The worst I have experienced was on # 7, where (as best I can recall) there was a single hill of close to 4000 feet gain in a distance of under 9 miles. Much of this road had a grade of 12 to 15%. There were a lot of walkers. And, the downhill run was on beautiful road which had a zillion switch-backs, complete with deep roadside drop-offs, in and out of tree shade, heading west into the afternoon sun. Letting one's self freely coast down that hill was a life-risking decision.

It is safe to say this year will have its share of multi-mile hills at 5%. Expect days 3,4 and 5 to contain some real hill challenges, especially if you ride into Hell's Canyon.

If you have signed up, you will receive a ride brochure (In past years it has arrived in June) which will have reasonably accurate elevation gain figures for each day. The final VERY accurate ride maps with elevation profiles will arrive in August (again, if this is a typical year).

Curt Coleman

I'll tag on a bit to what others had to say about the "hills" (er... mountains!) of NE Oregon [CO 12] and what type of training strategies you may want to consider, especially when you may not have many hills to train on where you live. At age 44, I personally do a lot of different types of crossing-training, including skiing, step aerobics, spinning classes, lighter weights, and dance aerobics, not just miles on the road.

In briefly reviewing, one person suggested doing 1,500 to 2,000 miles, or maybe even 3,000 miles of training. WOW!! I feel that's a lot of miles and a lot of time to commit. If you have the time, then do it, but most people do not.

As a side note, I spoke with one couple (mid-40's) on CO#10 who had trained about 1,500 miles, but no hills. They felt Cycle Oregon was way too hard and said they would never do it again. Unfortunately nobody ever mentioned to them that there were hills, so they didn't train for them (not physically, nor mentally). That was a mistake, at least for them.

Anyway, miles and miles are certainly important. I believe Cycle Oregon typically recommends at least 750 miles. That's reasonable. I also believe you should sign up for several group rides of one or two days, not just for leg training, but to also understand what it's like to ride in a group over long distances; to get the feel of riding for hours and hours and hours in one day. And then do it the next day... and the next if you can. Also, sometime before CO, ride at least one day of 100 miles, even if it is flat. Two or three days of 100 miles, or thereabouts, is better.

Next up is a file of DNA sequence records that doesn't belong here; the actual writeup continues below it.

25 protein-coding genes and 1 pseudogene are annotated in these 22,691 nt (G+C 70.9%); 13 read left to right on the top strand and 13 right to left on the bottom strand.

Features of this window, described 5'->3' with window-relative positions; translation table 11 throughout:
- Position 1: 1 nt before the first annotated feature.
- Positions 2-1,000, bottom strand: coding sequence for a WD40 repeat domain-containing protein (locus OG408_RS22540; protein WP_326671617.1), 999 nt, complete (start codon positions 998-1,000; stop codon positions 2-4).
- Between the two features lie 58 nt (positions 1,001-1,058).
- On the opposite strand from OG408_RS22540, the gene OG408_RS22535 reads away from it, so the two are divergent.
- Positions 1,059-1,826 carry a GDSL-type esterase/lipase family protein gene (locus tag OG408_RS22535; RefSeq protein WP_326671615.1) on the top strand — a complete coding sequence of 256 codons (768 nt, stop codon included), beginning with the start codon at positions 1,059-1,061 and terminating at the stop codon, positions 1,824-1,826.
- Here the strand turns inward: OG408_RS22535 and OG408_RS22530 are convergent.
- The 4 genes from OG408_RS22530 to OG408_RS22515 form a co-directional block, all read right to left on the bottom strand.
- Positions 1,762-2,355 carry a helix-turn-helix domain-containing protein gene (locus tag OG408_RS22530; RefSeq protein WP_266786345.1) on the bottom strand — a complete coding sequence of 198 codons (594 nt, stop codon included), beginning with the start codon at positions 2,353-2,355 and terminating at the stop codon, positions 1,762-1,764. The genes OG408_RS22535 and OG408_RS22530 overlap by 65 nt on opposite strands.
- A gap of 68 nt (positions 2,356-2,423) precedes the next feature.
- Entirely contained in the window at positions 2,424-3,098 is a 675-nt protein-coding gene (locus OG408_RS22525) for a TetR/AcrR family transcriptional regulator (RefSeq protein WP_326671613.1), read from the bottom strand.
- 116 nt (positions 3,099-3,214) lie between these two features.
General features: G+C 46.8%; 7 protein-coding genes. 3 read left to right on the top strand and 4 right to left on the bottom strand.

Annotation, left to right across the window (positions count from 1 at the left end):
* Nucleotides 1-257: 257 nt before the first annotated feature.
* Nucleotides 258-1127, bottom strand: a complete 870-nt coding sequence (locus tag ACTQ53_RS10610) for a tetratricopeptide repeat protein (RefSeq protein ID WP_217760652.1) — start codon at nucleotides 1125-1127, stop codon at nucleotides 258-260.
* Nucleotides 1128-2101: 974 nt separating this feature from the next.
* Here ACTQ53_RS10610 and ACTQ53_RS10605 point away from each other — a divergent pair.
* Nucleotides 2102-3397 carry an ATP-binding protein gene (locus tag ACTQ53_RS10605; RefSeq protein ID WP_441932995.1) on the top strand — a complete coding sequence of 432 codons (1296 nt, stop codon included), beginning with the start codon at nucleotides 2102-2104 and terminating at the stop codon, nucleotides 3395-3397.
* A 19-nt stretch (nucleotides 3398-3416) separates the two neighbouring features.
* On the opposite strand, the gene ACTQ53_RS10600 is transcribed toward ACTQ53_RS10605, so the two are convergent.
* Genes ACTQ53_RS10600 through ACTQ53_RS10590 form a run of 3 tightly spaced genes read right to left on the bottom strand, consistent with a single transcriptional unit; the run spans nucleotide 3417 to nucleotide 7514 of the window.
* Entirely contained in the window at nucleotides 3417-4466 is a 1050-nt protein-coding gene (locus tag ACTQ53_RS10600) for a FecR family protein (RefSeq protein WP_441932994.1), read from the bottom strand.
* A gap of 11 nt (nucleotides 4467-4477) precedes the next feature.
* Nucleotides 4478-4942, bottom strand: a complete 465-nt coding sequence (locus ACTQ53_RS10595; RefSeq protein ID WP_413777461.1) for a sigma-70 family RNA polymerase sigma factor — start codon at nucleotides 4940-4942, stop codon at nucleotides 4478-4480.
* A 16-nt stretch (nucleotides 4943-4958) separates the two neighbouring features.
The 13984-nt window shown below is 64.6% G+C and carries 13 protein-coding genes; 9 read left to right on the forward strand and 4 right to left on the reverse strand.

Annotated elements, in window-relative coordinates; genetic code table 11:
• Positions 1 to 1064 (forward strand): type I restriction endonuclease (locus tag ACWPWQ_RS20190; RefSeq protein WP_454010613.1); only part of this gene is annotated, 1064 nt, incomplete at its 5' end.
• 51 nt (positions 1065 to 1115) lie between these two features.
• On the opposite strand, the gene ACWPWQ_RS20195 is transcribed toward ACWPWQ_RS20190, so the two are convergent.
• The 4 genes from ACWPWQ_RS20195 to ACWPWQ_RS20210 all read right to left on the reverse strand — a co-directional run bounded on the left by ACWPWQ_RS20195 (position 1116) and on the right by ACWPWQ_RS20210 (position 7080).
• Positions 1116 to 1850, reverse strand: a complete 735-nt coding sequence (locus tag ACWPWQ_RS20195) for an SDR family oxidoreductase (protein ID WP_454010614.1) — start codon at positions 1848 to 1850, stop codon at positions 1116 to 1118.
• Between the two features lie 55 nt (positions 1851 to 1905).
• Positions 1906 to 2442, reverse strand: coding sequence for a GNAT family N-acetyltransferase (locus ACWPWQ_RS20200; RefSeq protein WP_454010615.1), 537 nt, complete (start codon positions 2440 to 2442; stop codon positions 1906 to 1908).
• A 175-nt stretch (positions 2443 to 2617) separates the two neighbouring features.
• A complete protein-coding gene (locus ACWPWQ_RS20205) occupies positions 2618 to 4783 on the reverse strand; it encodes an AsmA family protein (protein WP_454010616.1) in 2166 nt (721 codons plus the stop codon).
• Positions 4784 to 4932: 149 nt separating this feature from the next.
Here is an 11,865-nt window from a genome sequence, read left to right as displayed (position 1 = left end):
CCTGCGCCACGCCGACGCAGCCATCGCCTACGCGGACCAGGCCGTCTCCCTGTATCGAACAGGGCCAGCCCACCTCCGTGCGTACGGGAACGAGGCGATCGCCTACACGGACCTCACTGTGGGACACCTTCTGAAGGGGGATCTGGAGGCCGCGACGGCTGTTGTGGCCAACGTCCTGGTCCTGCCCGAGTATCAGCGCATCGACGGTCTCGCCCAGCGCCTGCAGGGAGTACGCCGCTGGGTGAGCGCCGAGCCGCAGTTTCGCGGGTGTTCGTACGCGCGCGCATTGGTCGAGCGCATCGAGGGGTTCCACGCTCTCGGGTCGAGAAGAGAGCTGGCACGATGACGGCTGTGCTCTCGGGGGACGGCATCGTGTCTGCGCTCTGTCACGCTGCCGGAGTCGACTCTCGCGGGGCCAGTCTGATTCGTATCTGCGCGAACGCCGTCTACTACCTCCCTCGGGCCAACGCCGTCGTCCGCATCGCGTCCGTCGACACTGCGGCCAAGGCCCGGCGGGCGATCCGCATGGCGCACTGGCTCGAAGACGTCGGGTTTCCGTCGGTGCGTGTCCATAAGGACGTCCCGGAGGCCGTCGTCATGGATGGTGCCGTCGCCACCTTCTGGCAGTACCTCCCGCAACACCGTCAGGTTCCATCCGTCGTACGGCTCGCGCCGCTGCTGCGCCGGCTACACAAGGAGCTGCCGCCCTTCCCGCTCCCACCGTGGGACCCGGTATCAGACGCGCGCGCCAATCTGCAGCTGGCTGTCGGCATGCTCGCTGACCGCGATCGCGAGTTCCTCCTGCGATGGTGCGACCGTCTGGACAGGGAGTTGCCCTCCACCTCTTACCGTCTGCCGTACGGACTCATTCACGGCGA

More than just the miles, I personally believe that you should train hills. Fortunately I live in Oregon and have several nice hills just a few miles from my house. I also do a couple of rides in the summer which have hills at least 5 miles long, and preferably 20 miles long. They don't have to be excessively steep (5% is good). The experience with these hills is physical, for sure, but the mental is also very important. Can you ride uphill for one hour, two hours, or more without going down much or at all, or without riding on level ground? If (when) you can, you will absolutely enjoy CO, the scenery, and your personal accomplishments!

So, if you don't have hills nearby, I suggest two strategies: (1) go to the hills nearest where you live, and do them. Maybe you have to make a weekend trip of it; maybe more. But there is really no substitute for riding hills, not even riding more miles on the flat. And (2) if you just can't find hills, then go to the gym and take some spinning classes, and/or ride an exercise bicycle that allows you to increase the tension, and pedal against some resistance for 45 minutes to an hour, or more, each time.

There are many other strategies, others may share with you. I know some of you are going to say that if you have the right bike with the right gearing you never have to pedal much against resistance, just gear down and spin up the hill. You are right, but for me I don't want to literally take all day getting up the hills, and roll into camp late. Getting to camp at a reasonable hour and not feeling rushed with tent setup, shower and dinner is important. Otherwise Cycle Oregon will go by so fast because all you'll feel like you're doing is pedaling and eating and sleeping, nothing else. I encourage you to train appropriately to be able to ride well, and also have time to enjoy all the other fun activities Cycle Oregon has to offer.

You absolutely will have the time of your life... CO is amazing... many believe it is one of the top 5 or 10 rides in the U.S. Some of us know better: CO is #1. Get ready to enjoy it for sure!


Don't become intimidated by those HILLS ! There are four things to consider when attacking a hill/mountain.

1. Physical conditioning - - Robert Mueller was right about the mileage. There's nothing to replace good o'l BASE mileage.

2. Gearing - - Deep Low Gearing always makes the day enjoyable. I have a 24 tooth on the front chain ring "granny gear" and a 32 tooth cog on the rear. You' will be ready for most anything that Mother Nature will throw at you with this combo.